Want to MAKE MONEY FAST on open source software? I just realized that the tools to do so are out there and already being used. I’m just here to put names on the things and point you to them.
Dropcash is one of those dead-simple sites that follows the unix philosophy to do one thing really well (although it doesn’t read mail, yet). It allows people to create a donation campaign, where they pick how much money they want and then are able to publicize their campaign with tools from the website.
The Street Performer Protocol (Google’s HTML version of the full text) is an electronic-commerce mechanism to facilitate the private financing of public works. To describe it in a sentence, someone creating a copyrighted work would publicly set a price for their work and hold it for ransom until their price was met.
The only disconnect between the Street Performer Protocol and Dropcash is that the Street Performer Protocol has a trusted third party hold the money in escrow until the work is delivered. An auction escrow service could probably make a nice market for itself by providing escrow services for Street Performer works, although adding one onto Dropcash might add too much complexity. Still, using Dropcash to put a price on an open source product seems like a great idea, and the market can respond if someone sets a price too high because someone else will see an opportunity to release the same software for a lower price.
I’m not proposing anything new though. Some of the most visible uses of Dropcash have been pseudo-Street Performer. There have been a couple Movable Type plugins that were held ransom using Dropcash. There was also a TextPattern plugin zem_contact which I think highlights the strength of the protocol.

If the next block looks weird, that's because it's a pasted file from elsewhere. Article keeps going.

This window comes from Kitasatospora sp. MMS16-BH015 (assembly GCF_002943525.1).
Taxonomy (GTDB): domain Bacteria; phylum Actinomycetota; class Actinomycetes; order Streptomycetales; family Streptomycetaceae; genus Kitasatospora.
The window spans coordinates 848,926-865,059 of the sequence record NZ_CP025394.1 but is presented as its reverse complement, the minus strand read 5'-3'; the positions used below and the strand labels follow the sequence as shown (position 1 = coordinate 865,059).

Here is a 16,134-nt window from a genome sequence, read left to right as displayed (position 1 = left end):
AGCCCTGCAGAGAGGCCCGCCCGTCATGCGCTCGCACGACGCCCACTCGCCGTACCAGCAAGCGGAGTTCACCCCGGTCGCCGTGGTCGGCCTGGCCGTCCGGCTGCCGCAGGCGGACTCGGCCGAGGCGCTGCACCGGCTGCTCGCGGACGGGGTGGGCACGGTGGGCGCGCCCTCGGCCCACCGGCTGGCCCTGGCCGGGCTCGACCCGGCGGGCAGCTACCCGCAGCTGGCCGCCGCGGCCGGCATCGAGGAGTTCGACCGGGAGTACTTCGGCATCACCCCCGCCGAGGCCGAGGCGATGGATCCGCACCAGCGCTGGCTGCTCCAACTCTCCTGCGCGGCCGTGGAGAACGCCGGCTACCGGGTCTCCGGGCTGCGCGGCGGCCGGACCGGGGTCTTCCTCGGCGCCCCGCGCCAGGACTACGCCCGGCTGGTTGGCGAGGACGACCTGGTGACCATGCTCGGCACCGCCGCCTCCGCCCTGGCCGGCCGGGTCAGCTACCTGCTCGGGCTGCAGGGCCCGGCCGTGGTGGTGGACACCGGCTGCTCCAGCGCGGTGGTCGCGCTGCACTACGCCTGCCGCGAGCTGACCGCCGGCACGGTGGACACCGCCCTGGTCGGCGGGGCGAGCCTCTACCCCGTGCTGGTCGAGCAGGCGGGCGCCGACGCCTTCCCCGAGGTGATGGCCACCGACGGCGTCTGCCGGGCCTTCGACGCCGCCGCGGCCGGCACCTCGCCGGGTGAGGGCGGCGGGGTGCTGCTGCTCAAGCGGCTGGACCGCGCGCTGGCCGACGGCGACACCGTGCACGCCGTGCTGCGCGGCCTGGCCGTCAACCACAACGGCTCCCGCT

I am working on my mom’s site and she needed a contact form. zem_contact is perfect for her, and since it had already reached its goal I installed it for free. If the goal hadn’t been met, she could potentially pay the remaining amount and get the script or I might in order to buy myself some free time not working on her project, then other people would be able to use it for free.
The Street Performer Protocol is a business model that big copyright is overlooking in favor of maximizing profits, but people wanting to balance profits with the commons should consider it. Perhaps in the future there will be Dropcash campaigns to add Creative Commons licenses to existing works, so an author could say “$10,000 will buy an Attribution-Noncommercial-No Derivative Works license, and you can drop the Noncommercial or turn the No Derivative Works into Share Alike for $5,000 more.”

One response to “Dropcash and the Street Performer Protocol”

  1. That last little paragraph would basically make it like the business-friendly interpretations of the GPL, which is pretty neat. Sort of like artistic sponsorship or similar.

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